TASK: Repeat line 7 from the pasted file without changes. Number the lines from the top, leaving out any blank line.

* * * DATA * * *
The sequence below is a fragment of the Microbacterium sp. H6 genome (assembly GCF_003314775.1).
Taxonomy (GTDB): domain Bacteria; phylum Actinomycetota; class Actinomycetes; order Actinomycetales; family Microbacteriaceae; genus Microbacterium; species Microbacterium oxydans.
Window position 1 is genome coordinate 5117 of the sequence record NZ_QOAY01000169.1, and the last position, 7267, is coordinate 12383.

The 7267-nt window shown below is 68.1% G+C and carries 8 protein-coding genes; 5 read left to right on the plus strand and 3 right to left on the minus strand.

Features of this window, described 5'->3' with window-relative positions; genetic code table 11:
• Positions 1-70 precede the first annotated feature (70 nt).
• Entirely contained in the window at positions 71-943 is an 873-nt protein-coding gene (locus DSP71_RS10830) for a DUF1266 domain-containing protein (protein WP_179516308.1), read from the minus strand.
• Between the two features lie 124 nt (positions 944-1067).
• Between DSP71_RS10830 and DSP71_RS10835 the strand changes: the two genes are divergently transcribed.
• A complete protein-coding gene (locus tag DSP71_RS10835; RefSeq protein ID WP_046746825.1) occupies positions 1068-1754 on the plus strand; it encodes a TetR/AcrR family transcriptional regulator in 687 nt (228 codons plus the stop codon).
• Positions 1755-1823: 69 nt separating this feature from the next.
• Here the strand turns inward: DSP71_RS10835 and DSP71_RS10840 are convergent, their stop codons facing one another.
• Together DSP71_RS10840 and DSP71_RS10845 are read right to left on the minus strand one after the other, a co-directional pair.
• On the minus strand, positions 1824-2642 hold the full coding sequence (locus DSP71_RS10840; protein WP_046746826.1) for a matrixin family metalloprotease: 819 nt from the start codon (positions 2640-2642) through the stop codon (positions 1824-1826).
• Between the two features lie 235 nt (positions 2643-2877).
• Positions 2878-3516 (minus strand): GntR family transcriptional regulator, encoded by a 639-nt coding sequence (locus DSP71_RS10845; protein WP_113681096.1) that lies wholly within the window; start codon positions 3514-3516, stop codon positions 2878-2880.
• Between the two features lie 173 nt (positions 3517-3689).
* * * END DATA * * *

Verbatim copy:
• Entirely contained in the window at positions 71-943 is an 873-nt protein-coding gene (locus DSP71_RS10830) for a DUF1266 domain-containing protein (protein WP_179516308.1), read from the minus strand.